Yours faithfully, Gail

Sent: Tuesday, 24 February 2004 To: The LEAD Group

Subject: Re: Treatment for lead poisoning & what to avoid

Dear Elizabeth,

Thank you so much for your swift reply.

We have all been tested for blood lead levels and are awaiting the results, due 1st or 2nd March (a long wait!!).

We have all stopped drinking the water and we have notified local health officials. All of the small group served by the isolated water supply have been informed.

The source of the lead is a lead-lined water tank the size of a big kitchen and half a mile of lead pipe down the side of a small mountain from a mountain to pollute pure water!!! This serves only six dwellings, fortunately.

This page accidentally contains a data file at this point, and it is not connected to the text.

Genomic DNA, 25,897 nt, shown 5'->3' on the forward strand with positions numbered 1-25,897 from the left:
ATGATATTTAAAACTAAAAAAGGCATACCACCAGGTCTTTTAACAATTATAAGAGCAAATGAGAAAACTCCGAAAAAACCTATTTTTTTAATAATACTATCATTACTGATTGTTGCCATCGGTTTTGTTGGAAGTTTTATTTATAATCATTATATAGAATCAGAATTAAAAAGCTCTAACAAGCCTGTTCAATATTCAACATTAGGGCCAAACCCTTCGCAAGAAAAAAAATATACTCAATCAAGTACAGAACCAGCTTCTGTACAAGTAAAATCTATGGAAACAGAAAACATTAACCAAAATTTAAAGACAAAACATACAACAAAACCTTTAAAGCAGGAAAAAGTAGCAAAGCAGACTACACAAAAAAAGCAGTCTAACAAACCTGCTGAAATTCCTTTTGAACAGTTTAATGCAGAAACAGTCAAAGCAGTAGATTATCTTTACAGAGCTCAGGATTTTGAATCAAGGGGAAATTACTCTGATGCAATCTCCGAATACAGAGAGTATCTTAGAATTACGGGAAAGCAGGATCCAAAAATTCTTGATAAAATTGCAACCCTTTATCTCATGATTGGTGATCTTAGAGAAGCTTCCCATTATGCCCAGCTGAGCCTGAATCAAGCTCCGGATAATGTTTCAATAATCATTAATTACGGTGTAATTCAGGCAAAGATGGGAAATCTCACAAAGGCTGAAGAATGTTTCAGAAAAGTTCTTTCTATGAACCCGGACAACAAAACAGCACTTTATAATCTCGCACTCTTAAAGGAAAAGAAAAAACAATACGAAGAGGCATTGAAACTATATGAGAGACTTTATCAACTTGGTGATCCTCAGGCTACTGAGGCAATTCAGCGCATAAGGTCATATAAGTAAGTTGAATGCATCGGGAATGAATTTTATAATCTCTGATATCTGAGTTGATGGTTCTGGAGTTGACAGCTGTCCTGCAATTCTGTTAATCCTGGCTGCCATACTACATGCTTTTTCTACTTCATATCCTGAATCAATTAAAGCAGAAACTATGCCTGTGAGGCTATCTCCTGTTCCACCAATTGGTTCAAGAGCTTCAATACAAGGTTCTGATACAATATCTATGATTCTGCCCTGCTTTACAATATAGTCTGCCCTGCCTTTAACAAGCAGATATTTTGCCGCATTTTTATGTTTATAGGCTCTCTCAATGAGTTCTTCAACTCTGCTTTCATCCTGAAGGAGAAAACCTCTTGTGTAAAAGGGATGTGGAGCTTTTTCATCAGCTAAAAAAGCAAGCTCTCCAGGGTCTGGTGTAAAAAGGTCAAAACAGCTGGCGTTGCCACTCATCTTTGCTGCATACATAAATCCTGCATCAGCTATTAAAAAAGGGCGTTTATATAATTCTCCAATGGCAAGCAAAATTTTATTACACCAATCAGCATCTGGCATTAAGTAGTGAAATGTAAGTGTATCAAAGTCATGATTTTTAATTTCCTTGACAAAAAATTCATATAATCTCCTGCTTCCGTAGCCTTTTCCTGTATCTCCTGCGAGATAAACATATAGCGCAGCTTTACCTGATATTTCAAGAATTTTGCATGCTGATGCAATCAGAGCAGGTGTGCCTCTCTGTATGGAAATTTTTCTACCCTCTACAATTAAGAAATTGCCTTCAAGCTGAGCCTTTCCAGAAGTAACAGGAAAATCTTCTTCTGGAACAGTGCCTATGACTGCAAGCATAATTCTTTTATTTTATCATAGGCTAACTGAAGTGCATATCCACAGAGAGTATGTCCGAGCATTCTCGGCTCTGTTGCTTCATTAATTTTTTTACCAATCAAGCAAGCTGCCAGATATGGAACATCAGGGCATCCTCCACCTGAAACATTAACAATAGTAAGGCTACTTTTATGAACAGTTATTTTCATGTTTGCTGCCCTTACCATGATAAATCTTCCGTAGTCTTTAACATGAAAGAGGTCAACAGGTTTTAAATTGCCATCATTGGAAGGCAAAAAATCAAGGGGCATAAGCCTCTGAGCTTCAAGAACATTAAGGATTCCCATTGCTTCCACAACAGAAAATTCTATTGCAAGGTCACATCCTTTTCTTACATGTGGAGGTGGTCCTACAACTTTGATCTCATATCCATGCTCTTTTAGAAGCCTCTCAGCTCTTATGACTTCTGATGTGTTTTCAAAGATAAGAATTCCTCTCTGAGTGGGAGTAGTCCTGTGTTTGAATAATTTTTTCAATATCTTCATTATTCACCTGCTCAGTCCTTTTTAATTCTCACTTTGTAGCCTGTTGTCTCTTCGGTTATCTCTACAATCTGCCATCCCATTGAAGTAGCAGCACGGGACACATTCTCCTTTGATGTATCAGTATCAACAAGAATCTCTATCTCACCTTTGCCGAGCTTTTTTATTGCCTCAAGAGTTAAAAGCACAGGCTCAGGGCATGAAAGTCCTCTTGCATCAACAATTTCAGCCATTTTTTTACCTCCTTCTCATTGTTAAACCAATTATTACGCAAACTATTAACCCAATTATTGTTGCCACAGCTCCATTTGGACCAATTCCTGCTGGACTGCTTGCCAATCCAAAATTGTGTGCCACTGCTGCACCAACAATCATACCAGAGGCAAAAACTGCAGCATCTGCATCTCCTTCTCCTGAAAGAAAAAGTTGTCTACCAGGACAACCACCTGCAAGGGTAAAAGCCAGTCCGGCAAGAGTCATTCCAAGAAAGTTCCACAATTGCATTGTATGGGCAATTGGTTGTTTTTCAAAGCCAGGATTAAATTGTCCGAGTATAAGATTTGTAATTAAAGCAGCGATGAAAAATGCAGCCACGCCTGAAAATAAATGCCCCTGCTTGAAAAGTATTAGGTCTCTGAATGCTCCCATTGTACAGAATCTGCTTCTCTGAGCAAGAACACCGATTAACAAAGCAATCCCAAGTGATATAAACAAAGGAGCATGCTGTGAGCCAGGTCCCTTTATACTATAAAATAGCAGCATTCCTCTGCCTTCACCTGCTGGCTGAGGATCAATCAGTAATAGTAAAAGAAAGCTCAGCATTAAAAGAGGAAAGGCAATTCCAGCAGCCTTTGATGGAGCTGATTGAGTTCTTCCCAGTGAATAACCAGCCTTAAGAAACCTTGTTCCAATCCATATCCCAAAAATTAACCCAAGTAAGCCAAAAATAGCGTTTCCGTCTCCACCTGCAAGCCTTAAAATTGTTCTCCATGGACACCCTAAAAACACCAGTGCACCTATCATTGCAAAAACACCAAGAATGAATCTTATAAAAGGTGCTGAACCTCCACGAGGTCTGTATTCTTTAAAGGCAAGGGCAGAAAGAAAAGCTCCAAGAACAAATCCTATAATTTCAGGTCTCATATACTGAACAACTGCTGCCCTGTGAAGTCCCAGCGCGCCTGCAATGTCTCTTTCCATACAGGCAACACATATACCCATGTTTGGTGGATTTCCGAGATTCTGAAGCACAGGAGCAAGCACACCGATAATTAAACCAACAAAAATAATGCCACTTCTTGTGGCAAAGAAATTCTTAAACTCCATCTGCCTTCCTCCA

My doctor told me that she knows nothing about lead poisoning and would welcome all the advice she can get, so I will contact her for her e-mail address to send you or give her yours to make the connection between you. Thanks for what you have sent already. I will read it asap and pass it on to the doctor as well.

Is it inevitable that very high blood lead levels will cause a miscarriage, as I understand that the lead is stored in the bones and is drawn out in pregnancy causing high blood lead levels even if you didn't have high levels to begin with. This will inform my decision about getting pregnant again. I must admit to being sick, weak and utterly exhausted while I was pregnant, to the point of not being able to even get up, converse, think, watch TV or anything at all, unlike any pregnancy anyone I know has experienced or witnessed.